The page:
Why they won’t: The Cubs. The Brewers. The Cardinals. The Reds–wait, scratch that last one. The NL Central is the strongest division in the majors this season, and the Pirates will be hard-pressed to hold off all their divisional rivals. The pitching staff has immense potential, but it’s also young and could be prone to occasional blow-ups over the long season. And really, how long can Colin Moran keep hitting at this rate? The Pirates have all the makings of a streaky team that got started on the right note, but won’t be this consistently good over the long haul.
Arizona Diamondbacks (8-2)
Why they’ll win the NL West: Can the rotation keep it up? Even though Zack Greinke has struggled thus far (10 2/3 innings, 6 earned runs), Zack Godley, Patrick Corbin, and Taijuan Walker have picked him up. Corbin has looked especially strong, racking up 20 strikeouts over 13 innings–and against strong competition in the Rockies and Dodgers. And I haven’t even gotten to Robbie Ray. At their best, the D-Backs rotation is the best in the division, and could have a claim to be the best in the National League.
Why they won’t: At their worst, though, the rotation can be a lodestone. Walker and Ray have great swing-and-miss stuff, but they’re also good for a number of clunkers over the course of a season. The main concern is the offense. Even though Paul Goldschmidt has struggled you figure he’ll turn it on sooner or later. Beyond Goldy and outfielder AJ Pollock, does Arizona have enough impact bats across the lineup? Chris Owings, Ketel Marte, and Nick Ahmed are all solid major leaguers, but they’ll need to step up if the D-Backs can bring home the pennant this year.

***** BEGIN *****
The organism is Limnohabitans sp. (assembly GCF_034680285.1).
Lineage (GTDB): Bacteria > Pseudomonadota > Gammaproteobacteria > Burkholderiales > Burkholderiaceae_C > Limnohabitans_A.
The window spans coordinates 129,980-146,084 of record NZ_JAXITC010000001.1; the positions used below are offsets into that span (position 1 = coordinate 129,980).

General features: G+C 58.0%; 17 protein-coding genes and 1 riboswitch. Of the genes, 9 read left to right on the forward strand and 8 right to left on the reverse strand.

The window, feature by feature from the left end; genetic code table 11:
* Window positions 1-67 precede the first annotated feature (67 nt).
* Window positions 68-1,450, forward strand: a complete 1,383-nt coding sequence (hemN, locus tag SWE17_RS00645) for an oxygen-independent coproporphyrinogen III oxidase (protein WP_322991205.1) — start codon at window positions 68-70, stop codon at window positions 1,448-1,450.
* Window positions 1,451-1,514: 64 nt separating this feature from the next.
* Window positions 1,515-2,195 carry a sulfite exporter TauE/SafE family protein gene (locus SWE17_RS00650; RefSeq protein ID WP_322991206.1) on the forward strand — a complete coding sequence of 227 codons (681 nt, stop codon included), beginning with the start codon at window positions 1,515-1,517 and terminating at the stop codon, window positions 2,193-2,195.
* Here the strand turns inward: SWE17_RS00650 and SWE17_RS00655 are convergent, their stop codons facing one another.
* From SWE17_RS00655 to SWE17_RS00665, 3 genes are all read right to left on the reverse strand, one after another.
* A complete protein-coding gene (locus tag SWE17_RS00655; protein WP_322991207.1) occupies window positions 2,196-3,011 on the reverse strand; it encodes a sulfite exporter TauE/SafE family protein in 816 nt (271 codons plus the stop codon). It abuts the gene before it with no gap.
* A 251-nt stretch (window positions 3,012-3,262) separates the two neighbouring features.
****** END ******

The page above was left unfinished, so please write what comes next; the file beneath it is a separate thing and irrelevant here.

Scott is the guy you see at the ballpark with a loaded hot dog in one hand and a marked-up scorecard in the other. He’s been following baseball since 2006, when his beloved Tigers made the World Series. Scott is an expert in baseball film trivia, a connoisseur of ballpark food, and a firm believer that pitchers should have to bat (I’m looking at you, Bartolo Colon).